You need a total of four configuration files, which are explained in the following.
  1. The solution is composed out of three containers, and that is described in docker-compose.yml:
    version: "2"
        image: "guacamole/guacd:1.0.0"
        container_name: "guacd"
        restart: always
          - guacnw
        container_name: "guacamole"
          context: .
          dockerfile: guac.ext.backup
        restart: always
          - guacnw
          - "guacd"
          - ""
    #      - "8080:8080"
          - GUACAMOLE_HOME=/etc/guacamole
          - GUACD_HOSTNAME=guacd
          - GUACD_PORT=4822
          - guacd
        image: "nginx"
        container_name: "nginx"
        restart: always
          - guacnw
          - ./nginx.conf:/etc/nginx/nginx.conf:ro
    #      - /etc/letsencrypt:/etc/letsencrypt:ro
    #      - /var/logs/nginx:/var/log/nginx
            - "443:443"
          - guacamole
    Note that the nginx paths for certificates and logs are commented out, as you very likely need to adjust the certificate path and the paths fail to work on Windows.

  2. The Guacamole application needs to be extended. This is expressed by a "docker file" or container build instructions in guac.ext.backup:
    FROM guacamole/guacamole:1.0.0
    ADD /etc/guacamole/extensions/
    COPY /etc/guacamole/

  3. The Guacamole application needs to be configured. This is done via (which unfortuantely has to also be included into the container build above):
    // replace nla with vmconnect for Guacamole 1.2 and up
    // assumption: Hyper-V and Guacamole are on same physical host

    You have to update the URL and the credentials used to connect to Hyper-V. Recommendation is to create a dedicated user on Windows that is member of the Hyper-V-Admin group.

  4. The webserver nginx needs to be configured. This is done via nginx.conf:
    events {
            worker_connections 768;
            # multi_accept on;
    http {
         access_log /var/log/nginx/access.log;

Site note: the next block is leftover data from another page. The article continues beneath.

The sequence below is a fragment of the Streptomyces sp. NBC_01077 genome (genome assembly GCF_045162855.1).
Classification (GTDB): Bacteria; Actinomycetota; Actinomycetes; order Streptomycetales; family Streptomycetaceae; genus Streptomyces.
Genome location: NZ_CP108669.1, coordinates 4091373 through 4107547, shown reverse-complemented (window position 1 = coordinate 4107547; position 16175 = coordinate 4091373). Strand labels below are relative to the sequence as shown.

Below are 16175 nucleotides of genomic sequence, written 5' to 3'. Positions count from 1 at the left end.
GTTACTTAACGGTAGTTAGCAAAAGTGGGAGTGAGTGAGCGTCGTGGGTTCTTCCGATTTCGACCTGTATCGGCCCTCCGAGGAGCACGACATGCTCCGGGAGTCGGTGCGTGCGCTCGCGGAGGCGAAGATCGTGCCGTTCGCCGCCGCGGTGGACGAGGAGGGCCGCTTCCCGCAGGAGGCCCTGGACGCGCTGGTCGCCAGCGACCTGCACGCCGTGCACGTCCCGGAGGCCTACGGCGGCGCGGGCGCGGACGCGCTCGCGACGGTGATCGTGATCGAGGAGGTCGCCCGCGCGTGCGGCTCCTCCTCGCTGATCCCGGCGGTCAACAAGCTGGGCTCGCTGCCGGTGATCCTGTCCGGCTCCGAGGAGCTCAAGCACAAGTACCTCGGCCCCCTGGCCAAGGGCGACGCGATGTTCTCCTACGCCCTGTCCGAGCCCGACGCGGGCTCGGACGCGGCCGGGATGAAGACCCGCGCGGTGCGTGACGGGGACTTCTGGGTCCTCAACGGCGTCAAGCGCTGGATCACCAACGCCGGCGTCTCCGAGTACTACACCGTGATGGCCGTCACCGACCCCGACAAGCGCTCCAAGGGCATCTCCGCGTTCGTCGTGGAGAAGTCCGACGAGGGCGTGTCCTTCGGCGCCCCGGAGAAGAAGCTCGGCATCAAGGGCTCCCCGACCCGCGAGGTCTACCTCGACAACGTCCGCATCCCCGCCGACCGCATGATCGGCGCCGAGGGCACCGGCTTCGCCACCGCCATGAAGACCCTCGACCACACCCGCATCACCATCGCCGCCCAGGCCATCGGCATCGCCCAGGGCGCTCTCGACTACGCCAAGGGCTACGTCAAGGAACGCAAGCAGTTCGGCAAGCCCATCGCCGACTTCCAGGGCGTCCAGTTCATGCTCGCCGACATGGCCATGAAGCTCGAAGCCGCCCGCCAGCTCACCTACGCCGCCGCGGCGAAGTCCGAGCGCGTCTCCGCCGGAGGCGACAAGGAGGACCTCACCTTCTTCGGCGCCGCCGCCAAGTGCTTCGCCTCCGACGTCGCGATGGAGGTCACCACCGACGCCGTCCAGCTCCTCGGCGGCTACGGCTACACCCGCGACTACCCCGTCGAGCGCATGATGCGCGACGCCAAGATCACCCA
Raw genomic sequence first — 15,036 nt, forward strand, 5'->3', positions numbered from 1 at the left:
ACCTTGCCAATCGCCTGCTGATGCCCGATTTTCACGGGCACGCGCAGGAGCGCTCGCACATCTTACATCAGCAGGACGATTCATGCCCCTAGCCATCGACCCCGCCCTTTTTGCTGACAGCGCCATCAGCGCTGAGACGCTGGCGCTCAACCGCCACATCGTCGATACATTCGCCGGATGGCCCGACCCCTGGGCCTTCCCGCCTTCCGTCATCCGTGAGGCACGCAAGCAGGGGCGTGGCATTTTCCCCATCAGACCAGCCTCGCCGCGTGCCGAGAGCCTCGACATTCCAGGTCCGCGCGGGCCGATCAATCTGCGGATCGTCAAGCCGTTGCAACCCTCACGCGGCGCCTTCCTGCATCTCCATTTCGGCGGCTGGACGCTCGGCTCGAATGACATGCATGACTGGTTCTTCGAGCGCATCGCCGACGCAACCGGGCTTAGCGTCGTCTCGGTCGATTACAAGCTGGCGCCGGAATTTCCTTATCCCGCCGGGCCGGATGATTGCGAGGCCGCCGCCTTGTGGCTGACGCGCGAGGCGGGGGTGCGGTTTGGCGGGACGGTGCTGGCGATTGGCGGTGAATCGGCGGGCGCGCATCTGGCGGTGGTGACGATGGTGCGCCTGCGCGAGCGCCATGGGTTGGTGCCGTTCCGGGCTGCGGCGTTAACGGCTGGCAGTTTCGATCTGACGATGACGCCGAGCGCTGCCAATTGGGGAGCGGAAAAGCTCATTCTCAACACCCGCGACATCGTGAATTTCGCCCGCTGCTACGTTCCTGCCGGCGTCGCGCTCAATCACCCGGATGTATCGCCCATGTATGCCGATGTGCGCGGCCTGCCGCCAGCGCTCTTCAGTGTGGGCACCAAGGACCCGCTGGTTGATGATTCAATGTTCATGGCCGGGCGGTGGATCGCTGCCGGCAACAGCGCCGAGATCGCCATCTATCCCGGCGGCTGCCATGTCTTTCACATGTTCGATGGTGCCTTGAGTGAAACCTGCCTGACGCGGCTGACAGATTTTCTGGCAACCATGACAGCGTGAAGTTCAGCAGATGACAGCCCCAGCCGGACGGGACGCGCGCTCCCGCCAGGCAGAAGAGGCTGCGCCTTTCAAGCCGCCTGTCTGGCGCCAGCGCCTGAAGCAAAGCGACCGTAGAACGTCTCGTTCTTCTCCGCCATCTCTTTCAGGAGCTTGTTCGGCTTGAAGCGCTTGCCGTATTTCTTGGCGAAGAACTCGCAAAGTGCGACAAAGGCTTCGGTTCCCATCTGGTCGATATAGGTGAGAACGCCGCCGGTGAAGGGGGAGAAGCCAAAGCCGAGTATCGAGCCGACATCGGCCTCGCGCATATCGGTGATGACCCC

error_log /var/log/nginx/error.log debug;
         server {
            listen 443 ssl;
            ssl_certificate         /etc/letsencrypt/live/;
            ssl_certificate_key     /etc/letsencrypt/live/;
            location / {
        proxy_buffering off;
        proxy_http_version 1.1;
        proxy_set_header X-Forwarded-For $proxy_add_x_forwarded_for;
        proxy_set_header Upgrade $http_upgrade;
        proxy_set_header Connection $http_connection;
        access_log off;
                proxy_pass http://guacamole:8080;
    You have to update this configuration to match your own hostname and certificates.
In order to offer Guacamole also from the user interface of Lindenberg Software Backup you need to do a registry setting on the server: please create a String "GuacamoleUrl" in HKLM\SOFTWARE\Lindenberg Software\Backup containing the URL (e.g. https://<yourguacamolehostname>/guacamole) of your Guacamole installation.


  • Go to the directory you used for configuration and run the command: "docker-compose up --build -d". Then connect to https://<yourguacamolehostname>/guacamole. When running Docker for Windows, you can also connect to http://localhost:8080/guacamole using a browser on the same virtual machine.
  • The user interface will show all backups grouped by users and disk. Selecting one of them is equivalent to selecting them in the user interface of Lindenberg Software Backup.
  • In order to stop use "docker-compose down".

Trouble Shooting

Obviously I cannot provide lots of instructions withoug knowing what went wrong. Nevertheless two tips:
  • Console output of a specific container is available via "docker logs <container>"
  • You can run a command inside a container via "docker exec -it <container> echo Hello from container!"


  • Instead of running nginx as a docker container you might want to use Internet Information Services (IIS) as a reverse proxy server that connects to the guacamole port (there is no advantage of proxying twice). One reason could be that you are more familiar with Windows administration, and know how to reuse the same server certificates then. This option is available whether you run Docker for Windows or move to Linux, but be sure to run IIS and docker on the same physical system, as otherwise someone can sniff credentials on the local area network, and open the guacamole part in your docker-compose.yml only to the specific static IP-address of the system running the IIS.